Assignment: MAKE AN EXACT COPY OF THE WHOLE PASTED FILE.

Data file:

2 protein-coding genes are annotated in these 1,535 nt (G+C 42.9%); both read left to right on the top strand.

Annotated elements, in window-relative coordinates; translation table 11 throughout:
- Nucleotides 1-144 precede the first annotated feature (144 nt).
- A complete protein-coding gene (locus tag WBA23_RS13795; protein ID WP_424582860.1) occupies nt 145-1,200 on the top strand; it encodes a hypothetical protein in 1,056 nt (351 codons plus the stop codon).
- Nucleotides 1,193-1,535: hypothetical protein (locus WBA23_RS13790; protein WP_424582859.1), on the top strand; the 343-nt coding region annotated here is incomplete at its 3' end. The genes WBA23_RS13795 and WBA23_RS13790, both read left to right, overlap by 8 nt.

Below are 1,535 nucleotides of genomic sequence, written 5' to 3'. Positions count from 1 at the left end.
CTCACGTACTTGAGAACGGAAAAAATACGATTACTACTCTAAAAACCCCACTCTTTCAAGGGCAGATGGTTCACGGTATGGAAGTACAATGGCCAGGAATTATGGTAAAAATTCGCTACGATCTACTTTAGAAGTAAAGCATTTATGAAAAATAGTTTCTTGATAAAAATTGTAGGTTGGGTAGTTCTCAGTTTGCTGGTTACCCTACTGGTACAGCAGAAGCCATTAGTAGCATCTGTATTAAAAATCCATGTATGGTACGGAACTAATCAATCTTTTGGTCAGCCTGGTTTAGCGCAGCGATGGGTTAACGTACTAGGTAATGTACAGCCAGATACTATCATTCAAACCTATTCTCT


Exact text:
2 protein-coding genes are annotated in these 1,535 nt (G+C 42.9%); both read left to right on the top strand.

Annotated elements, in window-relative coordinates; translation table 11 throughout:
- Nucleotides 1-144 precede the first annotated feature (144 nt).
- A complete protein-coding gene (locus tag WBA23_RS13795; protein ID WP_424582860.1) occupies nt 145-1,200 on the top strand; it encodes a hypothetical protein in 1,056 nt (351 codons plus the stop codon).
- Nucleotides 1,193-1,535: hypothetical protein (locus WBA23_RS13790; protein WP_424582859.1), on the top strand; the 343-nt coding region annotated here is incomplete at its 3' end. The genes WBA23_RS13795 and WBA23_RS13790, both read left to right, overlap by 8 nt.

Below are 1,535 nucleotides of genomic sequence, written 5' to 3'. Positions count from 1 at the left end.
CTCACGTACTTGAGAACGGAAAAAATACGATTACTACTCTAAAAACCCCACTCTTTCAAGGGCAGATGGTTCACGGTATGGAAGTACAATGGCCAGGAATTATGGTAAAAATTCGCTACGATCTACTTTAGAAGTAAAGCATTTATGAAAAATAGTTTCTTGATAAAAATTGTAGGTTGGGTAGTTCTCAGTTTGCTGGTTACCCTACTGGTACAGCAGAAGCCATTAGTAGCATCTGTATTAAAAATCCATGTATGGTACGGAACTAATCAATCTTTTGGTCAGCCTGGTTTAGCGCAGCGATGGGTTAACGTACTAGGTAATGTACAGCCAGATACTATCATTCAAACCTATTCTCT